Vacation Alone Like a Pro

Whether you want to make new friends or find solitude, you can travel solo and have the trip of a lifetime—without paying a premium.

Woman with hat and dress relaxes on a swing at a beach cafe iStock

The wonders of solo travel can best be summed up by the Kander and Ebb song “Ring Them Bells.” In it, Shirley Devore, single at 31 and living in her parents’ New York apartment, decides to take off to Europe to find a husband. Finally, on a beach in Dubrovnik, she discovers love at first sight—a man who “took her reason away.” A man who, it turns out, lives in the Manhattan apartment right next door to hers. But had Shirley not flown solo, they would never have met.

Solo travel—the romantic idea of venturing out into the world on your own—has always captured the imagination. These days, you don’t have to be an intrepid explorer to embark on your own. In fact, in traveling solo, you’ll be part of a movement. Traveling by oneself has become much more popular in recent years, according to numerous sources.

Some people travel alone to meet others and socialize. Others seek solitude. Whatever the motive, you can craft a strategy to make the most of a solo vacation.

Icon of location pin, the cost of going it alone

The bane of the single traveler: the single supplement. This hospitality practice requires a lone guest or tour member to pay roughly the same rate as a couple would in a hotel or on a cruise ship.

There are plenty of opportunities for the solo traveler to save, however. If you’re setting sail, many AAA cruise partners offer staterooms either with no single supplement or with a reduced fee. Plus, you can use your AAA Member discounts for everything from restaurants to car rentals to stays in AAA Inspected or Diamond-rated accommodations. (Go to to search for accommodations by search for your Diamond-designated hotel by cleanliness, location and even ecofriendliness.)

Book a guided tour to Spain and Portugal (just as an example) at a discounted member rate. Ask your travel advisor about these options and many more.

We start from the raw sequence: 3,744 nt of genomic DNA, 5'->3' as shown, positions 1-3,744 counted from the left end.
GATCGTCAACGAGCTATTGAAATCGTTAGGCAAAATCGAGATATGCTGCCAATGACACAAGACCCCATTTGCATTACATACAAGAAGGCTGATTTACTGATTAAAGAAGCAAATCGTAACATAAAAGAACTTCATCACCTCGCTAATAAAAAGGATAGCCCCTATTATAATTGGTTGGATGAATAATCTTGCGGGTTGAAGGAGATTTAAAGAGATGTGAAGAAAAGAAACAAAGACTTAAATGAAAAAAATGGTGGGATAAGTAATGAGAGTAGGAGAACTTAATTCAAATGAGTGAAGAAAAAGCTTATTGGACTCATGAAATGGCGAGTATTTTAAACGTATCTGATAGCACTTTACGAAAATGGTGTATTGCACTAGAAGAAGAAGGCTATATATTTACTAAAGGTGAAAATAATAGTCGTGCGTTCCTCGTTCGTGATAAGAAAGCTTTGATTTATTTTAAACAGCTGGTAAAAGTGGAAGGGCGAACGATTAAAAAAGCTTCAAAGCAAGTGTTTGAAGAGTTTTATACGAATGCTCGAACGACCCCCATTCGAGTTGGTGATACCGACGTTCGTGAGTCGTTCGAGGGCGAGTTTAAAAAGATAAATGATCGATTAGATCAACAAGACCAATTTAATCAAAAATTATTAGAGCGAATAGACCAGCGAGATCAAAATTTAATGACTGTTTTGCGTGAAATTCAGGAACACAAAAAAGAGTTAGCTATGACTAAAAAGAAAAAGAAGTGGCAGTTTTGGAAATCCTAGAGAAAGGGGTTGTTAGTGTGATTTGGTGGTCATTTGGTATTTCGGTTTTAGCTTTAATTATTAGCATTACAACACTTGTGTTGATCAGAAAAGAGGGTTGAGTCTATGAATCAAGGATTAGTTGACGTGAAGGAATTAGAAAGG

Icon of location pin with poll headline How Often Do You Travel Solo
Icon of pin location, the social traveler

Those who travel solo may have no intention of being on their own the whole time—nor do they have to be. In the relaxed environment of a trip, without the pressures of home and work, travelers are more apt to open up and prime themselves for fun and social engagement.

“Traveling solo makes you more outgoing and approachable. I always meet more people when I’m traveling alone,” says AAA Member Anna Mazurek, travel writer, photographer and creator of the blog

“I met one of my best friends on the street in Laos. We were up early in the morning to watch a procession of monks, and we just started chitchatting. Another time, I was on a ferry from Colon, Panama, to Cartagena, Colombia, and I met a woman in her 70s who calls herself the traveling granny. Every year, she takes off on her own for six months. We started talking on the ship, and we’ve kept in touch.”

Photo of AAA Member Anna Mazurek at White Sands National Park, New Mexico. Pull quote says Get on that plane and go by yourself. Once you do that, it opens you up to people and places that you couldn’t even imagine.

How best to find social opportunities? “Start with your dream destination,” says Darcy Grimes, AAA director of travel innovation and business development. “Why do you want to go there? What are your interests? Then find the itinerary that fits. Do that, and you’re more than likely to meet friends who have similar interests and tastes.”